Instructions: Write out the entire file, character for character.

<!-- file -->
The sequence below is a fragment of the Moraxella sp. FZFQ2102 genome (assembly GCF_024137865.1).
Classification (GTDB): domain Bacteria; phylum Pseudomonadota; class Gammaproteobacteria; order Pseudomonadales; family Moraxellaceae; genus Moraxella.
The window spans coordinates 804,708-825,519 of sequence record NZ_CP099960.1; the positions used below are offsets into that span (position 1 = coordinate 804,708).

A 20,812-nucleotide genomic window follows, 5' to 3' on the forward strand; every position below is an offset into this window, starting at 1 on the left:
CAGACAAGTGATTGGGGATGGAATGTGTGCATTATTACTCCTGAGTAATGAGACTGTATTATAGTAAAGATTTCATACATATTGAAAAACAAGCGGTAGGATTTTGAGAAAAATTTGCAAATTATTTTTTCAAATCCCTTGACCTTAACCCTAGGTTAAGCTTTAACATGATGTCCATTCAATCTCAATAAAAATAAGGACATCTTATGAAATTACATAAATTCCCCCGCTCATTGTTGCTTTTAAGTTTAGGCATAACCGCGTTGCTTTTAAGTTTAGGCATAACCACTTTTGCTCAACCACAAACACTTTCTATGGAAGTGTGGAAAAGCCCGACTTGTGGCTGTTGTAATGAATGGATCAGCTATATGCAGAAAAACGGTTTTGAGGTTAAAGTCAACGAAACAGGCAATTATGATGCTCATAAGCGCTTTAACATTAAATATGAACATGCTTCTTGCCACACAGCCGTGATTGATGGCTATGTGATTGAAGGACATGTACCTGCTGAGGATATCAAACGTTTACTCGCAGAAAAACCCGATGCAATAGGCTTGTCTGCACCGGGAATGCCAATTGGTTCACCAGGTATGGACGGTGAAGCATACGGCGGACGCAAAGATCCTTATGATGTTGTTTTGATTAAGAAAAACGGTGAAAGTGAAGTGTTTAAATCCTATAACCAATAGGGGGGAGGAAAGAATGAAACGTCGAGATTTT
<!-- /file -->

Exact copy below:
The sequence below is a fragment of the Moraxella sp. FZFQ2102 genome (assembly GCF_024137865.1).
Classification (GTDB): domain Bacteria; phylum Pseudomonadota; class Gammaproteobacteria; order Pseudomonadales; family Moraxellaceae; genus Moraxella.
The window spans coordinates 804,708-825,519 of sequence record NZ_CP099960.1; the positions used below are offsets into that span (position 1 = coordinate 804,708).

A 20,812-nucleotide genomic window follows, 5' to 3' on the forward strand; every position below is an offset into this window, starting at 1 on the left:
CAGACAAGTGATTGGGGATGGAATGTGTGCATTATTACTCCTGAGTAATGAGACTGTATTATAGTAAAGATTTCATACATATTGAAAAACAAGCGGTAGGATTTTGAGAAAAATTTGCAAATTATTTTTTCAAATCCCTTGACCTTAACCCTAGGTTAAGCTTTAACATGATGTCCATTCAATCTCAATAAAAATAAGGACATCTTATGAAATTACATAAATTCCCCCGCTCATTGTTGCTTTTAAGTTTAGGCATAACCGCGTTGCTTTTAAGTTTAGGCATAACCACTTTTGCTCAACCACAAACACTTTCTATGGAAGTGTGGAAAAGCCCGACTTGTGGCTGTTGTAATGAATGGATCAGCTATATGCAGAAAAACGGTTTTGAGGTTAAAGTCAACGAAACAGGCAATTATGATGCTCATAAGCGCTTTAACATTAAATATGAACATGCTTCTTGCCACACAGCCGTGATTGATGGCTATGTGATTGAAGGACATGTACCTGCTGAGGATATCAAACGTTTACTCGCAGAAAAACCCGATGCAATAGGCTTGTCTGCACCGGGAATGCCAATTGGTTCACCAGGTATGGACGGTGAAGCATACGGCGGACGCAAAGATCCTTATGATGTTGTTTTGATTAAGAAAAACGGTGAAAGTGAAGTGTTTAAATCCTATAACCAATAGGGGGGAGGAAAGAATGAAACGTCGAGATTTT